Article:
Nine Lives by William Dalrymple
A middle-class woman from Calcutta finds unexpected fulfilment living as a Tantric in an isolated, skull-filled cremation ground . . . A prison warder from Kerala is worshipped as an incarnate deity for two months of every year . . . A Jain nun tests her powers of detachment watching her closest friend ritually starve herself to death . . .
The twenty-third in a centuries-old line of idol makers struggles to reconcile with his son’s wish to study computer engineering . . . An illiterate goatherd keeps alive in his memory an ancient 200,000-stanza sacred epic . . . A temple prostitute, who resisted her own initiation into sex work, pushes her daughters into the trade she nonetheless regards as a sacred calling.
Jaipur Journals by Namita Gokhale
From a septuagenarian who has completed her semi-fictional novel but does not want to publish it, to an author who receives a threat in the form of an anonymous letter, from a historian who reunites with a past lover, to a burglar who is passionate about poetry, from a young woman who has no idea what this world has in store for her, to an American woman looking for the India of her hippie youth, this metafictional, wryly funny, pacey novel is an ode to literature.
Told from multiple perspectives, set against the backdrop of the vibrant multilingual Jaipur Literature Festival, diverse stories of lost love and regret, self-doubt, and new beginnings come together in a narrative that is as varied as India itself.
The Finkler Question by Howard Jacobson
Julian Treslove, a professionally unspectacular and disappointed BBC worker, and Sam Finkler, a popular Jewish philosopher, writer and television personality, are old school friends.
Despite a prickly relationship and very different lives, they’ve never quite lost touch with each other – or with their former teacher, Libor Sevcik, a Czechoslovakian always more concerned with the wider world than with exam results.
Now, both Libor and Finkler are recently widowed, and with Treslove, his chequered and unsuccessful record with women rendering him an honorary third widower, they dine at Libor’s grand, central London apartment.
It’s a sweetly painful evening of reminiscence in which all three remove themselves to a time before they had loved and lost; a time before they had fathered children, before the devastation of separations, before they had prized anything greatly enough to fear the loss of it. Better, perhaps, to go through life without knowing happiness at all because that way you had less to mourn?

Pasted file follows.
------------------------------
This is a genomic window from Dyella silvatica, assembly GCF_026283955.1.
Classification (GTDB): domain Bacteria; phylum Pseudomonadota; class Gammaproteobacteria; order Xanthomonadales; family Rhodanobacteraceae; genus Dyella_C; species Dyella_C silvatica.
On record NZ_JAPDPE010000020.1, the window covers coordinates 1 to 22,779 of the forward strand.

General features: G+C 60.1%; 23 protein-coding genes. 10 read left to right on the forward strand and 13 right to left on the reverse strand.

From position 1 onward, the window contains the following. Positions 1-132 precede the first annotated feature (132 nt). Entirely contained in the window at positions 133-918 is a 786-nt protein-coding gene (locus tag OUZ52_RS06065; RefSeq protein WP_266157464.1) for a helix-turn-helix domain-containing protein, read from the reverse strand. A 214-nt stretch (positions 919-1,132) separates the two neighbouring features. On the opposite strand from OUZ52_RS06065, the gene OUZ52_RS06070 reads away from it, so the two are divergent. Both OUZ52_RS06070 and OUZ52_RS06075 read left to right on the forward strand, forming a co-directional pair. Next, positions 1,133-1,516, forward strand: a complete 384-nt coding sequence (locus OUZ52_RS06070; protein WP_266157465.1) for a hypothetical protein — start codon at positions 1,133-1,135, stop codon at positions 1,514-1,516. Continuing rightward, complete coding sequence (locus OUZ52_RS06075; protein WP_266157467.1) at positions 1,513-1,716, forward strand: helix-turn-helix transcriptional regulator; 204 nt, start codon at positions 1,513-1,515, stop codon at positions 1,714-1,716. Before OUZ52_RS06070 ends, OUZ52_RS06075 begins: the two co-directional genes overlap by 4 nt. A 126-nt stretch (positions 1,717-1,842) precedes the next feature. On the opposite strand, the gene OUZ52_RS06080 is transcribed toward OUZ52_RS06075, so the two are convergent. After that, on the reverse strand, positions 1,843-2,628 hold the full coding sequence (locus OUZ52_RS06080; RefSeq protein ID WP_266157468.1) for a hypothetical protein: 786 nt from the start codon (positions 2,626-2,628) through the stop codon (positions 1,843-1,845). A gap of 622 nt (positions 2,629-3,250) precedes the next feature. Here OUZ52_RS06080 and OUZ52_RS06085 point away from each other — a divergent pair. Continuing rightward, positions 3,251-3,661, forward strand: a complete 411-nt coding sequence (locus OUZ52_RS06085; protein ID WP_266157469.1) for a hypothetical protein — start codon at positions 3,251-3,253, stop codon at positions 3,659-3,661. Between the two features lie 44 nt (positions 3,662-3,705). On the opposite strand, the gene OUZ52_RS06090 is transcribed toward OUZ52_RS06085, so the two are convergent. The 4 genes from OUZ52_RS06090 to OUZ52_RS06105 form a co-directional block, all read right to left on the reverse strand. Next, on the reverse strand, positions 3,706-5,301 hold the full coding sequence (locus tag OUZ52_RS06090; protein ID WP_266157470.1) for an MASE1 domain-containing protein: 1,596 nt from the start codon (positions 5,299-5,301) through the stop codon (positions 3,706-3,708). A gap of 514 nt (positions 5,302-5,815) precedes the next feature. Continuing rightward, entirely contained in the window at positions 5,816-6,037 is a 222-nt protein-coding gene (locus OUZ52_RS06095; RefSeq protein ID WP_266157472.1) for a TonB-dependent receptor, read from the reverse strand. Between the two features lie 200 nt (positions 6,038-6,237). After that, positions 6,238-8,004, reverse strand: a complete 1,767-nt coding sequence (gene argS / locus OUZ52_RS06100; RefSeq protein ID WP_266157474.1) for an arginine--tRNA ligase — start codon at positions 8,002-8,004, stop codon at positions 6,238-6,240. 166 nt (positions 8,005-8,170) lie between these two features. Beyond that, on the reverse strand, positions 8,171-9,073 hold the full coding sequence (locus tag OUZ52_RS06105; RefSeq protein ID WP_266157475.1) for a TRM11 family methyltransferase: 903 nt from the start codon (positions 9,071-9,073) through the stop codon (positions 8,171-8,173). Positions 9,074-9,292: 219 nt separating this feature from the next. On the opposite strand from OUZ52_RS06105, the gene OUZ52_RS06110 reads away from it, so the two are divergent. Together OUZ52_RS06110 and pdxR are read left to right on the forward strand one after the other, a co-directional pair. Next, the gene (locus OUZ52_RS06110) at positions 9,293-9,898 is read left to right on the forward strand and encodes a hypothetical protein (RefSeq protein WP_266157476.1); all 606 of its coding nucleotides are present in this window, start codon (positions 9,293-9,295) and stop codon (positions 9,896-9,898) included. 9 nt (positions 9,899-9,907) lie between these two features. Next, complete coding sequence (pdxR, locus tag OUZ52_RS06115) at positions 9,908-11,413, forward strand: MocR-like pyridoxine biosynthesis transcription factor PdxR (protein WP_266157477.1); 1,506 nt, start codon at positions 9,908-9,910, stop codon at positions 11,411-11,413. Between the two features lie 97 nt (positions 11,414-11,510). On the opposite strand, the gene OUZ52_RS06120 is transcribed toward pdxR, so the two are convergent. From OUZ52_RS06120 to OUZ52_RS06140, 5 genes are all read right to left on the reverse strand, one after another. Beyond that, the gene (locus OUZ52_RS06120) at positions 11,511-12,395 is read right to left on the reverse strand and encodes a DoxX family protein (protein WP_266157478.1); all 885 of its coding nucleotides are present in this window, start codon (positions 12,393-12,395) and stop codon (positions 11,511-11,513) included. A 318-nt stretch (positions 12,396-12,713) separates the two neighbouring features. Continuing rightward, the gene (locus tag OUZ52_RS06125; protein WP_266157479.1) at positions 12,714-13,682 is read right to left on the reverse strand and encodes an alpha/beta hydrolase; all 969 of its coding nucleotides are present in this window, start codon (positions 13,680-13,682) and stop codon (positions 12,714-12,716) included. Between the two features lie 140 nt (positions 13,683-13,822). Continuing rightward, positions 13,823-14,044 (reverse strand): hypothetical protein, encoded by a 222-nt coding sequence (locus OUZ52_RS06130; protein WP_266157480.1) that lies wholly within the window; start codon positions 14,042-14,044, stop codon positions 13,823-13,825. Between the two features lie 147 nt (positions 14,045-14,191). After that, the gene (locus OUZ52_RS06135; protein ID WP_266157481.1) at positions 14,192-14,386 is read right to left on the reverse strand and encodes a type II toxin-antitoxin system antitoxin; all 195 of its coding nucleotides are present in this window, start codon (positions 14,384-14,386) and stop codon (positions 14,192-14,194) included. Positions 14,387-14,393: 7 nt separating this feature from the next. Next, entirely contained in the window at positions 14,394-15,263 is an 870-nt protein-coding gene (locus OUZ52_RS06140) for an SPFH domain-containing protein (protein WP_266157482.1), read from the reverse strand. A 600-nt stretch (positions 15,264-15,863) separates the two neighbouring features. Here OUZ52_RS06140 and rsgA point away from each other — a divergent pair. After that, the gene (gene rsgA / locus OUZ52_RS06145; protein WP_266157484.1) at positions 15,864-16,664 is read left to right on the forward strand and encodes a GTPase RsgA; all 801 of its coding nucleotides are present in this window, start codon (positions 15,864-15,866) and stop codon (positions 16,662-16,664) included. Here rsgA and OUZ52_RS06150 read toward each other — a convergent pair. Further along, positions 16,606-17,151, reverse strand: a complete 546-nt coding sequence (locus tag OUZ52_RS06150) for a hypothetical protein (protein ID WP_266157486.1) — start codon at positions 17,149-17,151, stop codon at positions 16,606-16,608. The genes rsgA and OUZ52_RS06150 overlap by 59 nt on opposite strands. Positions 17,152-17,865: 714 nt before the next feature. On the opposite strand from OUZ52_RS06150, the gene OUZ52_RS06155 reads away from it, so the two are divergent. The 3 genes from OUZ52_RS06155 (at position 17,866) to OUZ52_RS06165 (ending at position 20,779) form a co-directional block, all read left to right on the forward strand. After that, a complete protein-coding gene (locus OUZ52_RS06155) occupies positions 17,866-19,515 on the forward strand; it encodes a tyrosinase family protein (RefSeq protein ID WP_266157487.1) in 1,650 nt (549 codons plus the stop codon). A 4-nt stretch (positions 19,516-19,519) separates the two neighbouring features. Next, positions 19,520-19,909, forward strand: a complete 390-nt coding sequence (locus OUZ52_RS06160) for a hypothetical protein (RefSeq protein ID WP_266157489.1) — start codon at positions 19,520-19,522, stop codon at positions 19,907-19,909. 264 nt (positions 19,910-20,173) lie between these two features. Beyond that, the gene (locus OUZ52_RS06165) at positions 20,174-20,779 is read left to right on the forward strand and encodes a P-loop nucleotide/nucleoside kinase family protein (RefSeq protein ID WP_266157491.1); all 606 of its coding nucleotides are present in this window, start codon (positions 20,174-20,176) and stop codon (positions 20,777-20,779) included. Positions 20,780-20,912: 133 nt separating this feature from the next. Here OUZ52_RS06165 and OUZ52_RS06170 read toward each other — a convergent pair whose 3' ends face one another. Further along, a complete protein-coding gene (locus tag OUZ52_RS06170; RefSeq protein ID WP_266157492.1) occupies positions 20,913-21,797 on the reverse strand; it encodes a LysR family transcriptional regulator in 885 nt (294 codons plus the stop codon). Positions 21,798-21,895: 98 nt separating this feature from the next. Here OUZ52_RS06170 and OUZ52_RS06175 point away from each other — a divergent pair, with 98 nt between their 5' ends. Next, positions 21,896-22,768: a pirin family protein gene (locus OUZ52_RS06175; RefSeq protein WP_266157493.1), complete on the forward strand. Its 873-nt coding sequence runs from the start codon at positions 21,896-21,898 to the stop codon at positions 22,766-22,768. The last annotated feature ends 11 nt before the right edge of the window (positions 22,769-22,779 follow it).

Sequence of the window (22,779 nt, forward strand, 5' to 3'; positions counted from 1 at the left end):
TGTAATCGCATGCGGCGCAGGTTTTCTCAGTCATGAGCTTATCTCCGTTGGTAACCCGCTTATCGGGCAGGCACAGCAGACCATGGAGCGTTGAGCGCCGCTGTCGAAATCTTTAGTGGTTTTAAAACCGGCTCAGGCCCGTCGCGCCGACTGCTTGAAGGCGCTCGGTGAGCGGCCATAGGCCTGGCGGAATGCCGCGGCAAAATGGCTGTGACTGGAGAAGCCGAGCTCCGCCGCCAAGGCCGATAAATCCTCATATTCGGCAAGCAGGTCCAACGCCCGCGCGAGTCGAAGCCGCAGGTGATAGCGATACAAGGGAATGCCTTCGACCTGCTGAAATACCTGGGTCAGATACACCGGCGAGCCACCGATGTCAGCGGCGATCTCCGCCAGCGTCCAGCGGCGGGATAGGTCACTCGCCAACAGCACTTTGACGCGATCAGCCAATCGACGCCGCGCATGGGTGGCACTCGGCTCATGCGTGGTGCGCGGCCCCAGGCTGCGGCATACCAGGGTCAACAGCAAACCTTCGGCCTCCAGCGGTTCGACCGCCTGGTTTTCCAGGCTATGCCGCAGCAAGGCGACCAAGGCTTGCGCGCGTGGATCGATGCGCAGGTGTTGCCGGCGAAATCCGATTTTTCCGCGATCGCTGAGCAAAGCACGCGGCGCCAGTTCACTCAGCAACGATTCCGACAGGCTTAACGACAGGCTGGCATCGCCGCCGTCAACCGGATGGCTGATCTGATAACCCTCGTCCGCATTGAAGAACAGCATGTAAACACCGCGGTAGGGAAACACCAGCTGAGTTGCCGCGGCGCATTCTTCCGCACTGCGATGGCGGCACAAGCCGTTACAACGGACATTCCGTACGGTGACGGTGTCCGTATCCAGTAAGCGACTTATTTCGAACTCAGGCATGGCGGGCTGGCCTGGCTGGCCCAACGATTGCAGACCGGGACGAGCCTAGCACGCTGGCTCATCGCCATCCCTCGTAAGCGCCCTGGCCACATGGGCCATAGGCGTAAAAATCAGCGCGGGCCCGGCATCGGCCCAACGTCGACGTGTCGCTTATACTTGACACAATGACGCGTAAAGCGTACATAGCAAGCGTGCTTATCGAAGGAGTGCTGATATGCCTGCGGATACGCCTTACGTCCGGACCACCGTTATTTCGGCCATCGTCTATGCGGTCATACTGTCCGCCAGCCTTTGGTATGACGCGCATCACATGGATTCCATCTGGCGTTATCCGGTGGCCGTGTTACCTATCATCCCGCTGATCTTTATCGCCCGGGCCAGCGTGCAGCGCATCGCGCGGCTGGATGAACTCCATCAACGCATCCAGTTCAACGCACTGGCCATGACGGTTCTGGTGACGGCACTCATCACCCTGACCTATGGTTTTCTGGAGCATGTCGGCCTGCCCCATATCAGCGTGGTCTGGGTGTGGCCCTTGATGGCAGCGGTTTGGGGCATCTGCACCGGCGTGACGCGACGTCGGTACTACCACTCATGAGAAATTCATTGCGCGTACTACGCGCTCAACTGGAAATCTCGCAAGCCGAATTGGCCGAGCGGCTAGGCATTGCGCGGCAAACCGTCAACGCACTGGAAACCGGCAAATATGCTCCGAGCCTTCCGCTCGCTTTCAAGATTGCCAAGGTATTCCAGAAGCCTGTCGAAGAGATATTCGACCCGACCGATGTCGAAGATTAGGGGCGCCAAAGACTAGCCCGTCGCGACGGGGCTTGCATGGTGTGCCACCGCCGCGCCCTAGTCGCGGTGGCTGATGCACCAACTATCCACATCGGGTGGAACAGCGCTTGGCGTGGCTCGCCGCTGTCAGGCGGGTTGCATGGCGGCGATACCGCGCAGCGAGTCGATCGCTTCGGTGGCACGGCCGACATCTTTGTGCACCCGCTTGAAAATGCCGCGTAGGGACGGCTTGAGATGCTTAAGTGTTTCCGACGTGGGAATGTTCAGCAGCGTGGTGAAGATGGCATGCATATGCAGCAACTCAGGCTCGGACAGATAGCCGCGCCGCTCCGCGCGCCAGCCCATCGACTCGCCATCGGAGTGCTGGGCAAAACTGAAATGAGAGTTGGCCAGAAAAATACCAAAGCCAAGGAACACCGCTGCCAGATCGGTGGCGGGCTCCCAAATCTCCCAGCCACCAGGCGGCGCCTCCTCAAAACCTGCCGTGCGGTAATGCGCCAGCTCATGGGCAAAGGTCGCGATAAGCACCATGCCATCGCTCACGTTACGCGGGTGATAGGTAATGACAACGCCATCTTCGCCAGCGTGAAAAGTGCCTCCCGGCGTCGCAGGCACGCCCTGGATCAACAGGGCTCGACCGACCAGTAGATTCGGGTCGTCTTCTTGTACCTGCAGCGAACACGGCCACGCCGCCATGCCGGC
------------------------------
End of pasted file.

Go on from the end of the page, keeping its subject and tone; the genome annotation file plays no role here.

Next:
Treslove finds he has tears enough for the unbearable sadness of both his friends’ losses. And it’s that very evening, at exactly 11:30pm, as Treslove hesitates a moment outside the window of the oldest violin dealer in the country as he walks home, that he is attacked. After this, his whole sense of who and what he is will slowly and ineluctably change.
The Exile by Navrej Sarna
In this nuanced and poignant novel that draws upon true events, Navtej Sarna tells the unusual story of the last Maharaja of Punjab.
Soon after the British had annexed his kingdom, Duleep was separated from his mother and his people, taken under British guardianship and converted to Christianity.
At sixteen, he was transported to England to live the life of a country squire—an exile that he had been schooled to seek himself. But disillusionment with the treatment meted out to him and a late realisation of his lost legacy turned Duleep into a rebel.
He became a Sikh again and sought to return to and lead his people. The attempt was to drag him into the murky politics of nineteenth century Europe, and leave him depleted and vulnerable to every kind of deceit and ridicule. His end came in a cheap hotel room in Paris, but not before one last act of betrayal and humiliation.
Big Snake Little Snake by DBC Pierre
Big Snake Little Snake is a cascade of true stories by DBC Pierre, recorded while on his way to make a short film with a parrot in Trinidad, which not only examines the nature of gambling, the love affair between gambler and game and the mindset of obsessive practitioners, but aims to shed light on the invisible odds and outrageous chances of everyday life on Earth.
Snakes symbolise a road in a Trinidadian numbers game based on dreams and superstition. The inquiry was prompted by a little snake on Pierre’s doorstep.